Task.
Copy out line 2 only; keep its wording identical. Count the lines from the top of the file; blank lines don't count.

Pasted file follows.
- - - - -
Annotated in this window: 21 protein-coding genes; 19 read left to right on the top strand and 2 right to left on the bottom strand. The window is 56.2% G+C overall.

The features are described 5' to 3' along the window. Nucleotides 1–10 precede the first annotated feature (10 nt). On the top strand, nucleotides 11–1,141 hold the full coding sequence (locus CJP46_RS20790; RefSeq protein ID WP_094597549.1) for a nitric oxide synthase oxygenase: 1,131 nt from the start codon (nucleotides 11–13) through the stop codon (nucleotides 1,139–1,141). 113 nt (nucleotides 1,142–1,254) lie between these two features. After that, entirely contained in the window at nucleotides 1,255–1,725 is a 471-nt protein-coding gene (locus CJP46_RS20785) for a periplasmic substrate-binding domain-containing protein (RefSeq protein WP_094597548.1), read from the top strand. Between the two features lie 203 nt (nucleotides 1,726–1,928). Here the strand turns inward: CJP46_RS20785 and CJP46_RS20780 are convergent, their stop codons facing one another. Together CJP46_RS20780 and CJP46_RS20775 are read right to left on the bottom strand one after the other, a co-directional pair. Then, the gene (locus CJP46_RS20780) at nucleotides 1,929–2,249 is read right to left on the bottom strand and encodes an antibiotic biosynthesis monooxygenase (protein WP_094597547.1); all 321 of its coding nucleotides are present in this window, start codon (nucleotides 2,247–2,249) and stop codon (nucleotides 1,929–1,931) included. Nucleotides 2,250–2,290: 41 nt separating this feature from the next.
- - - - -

The features are described 5' to 3' along the window. Nucleotides 1–10 precede the first annotated feature (10 nt). On the top strand, nucleotides 11–1,141 hold the full coding sequence (locus CJP46_RS20790; RefSeq protein ID WP_094597549.1) for a nitric oxide synthase oxygenase: 1,131 nt from the start codon (nucleotides 11–13) through the stop codon (nucleotides 1,139–1,141). 113 nt (nucleotides 1,142–1,254) lie between these two features. After that, entirely contained in the window at nucleotides 1,255–1,725 is a 471-nt protein-coding gene (locus CJP46_RS20785) for a periplasmic substrate-binding domain-containing protein (RefSeq protein WP_094597548.1), read from the top strand. Between the two features lie 203 nt (nucleotides 1,726–1,928). Here the strand turns inward: CJP46_RS20785 and CJP46_RS20780 are convergent, their stop codons facing one another. Together CJP46_RS20780 and CJP46_RS20775 are read right to left on the bottom strand one after the other, a co-directional pair. Then, the gene (locus CJP46_RS20780) at nucleotides 1,929–2,249 is read right to left on the bottom strand and encodes an antibiotic biosynthesis monooxygenase (protein WP_094597547.1); all 321 of its coding nucleotides are present in this window, start codon (nucleotides 2,247–2,249) and stop codon (nucleotides 1,929–1,931) included. Nucleotides 2,250–2,290: 41 nt separating this feature from the next.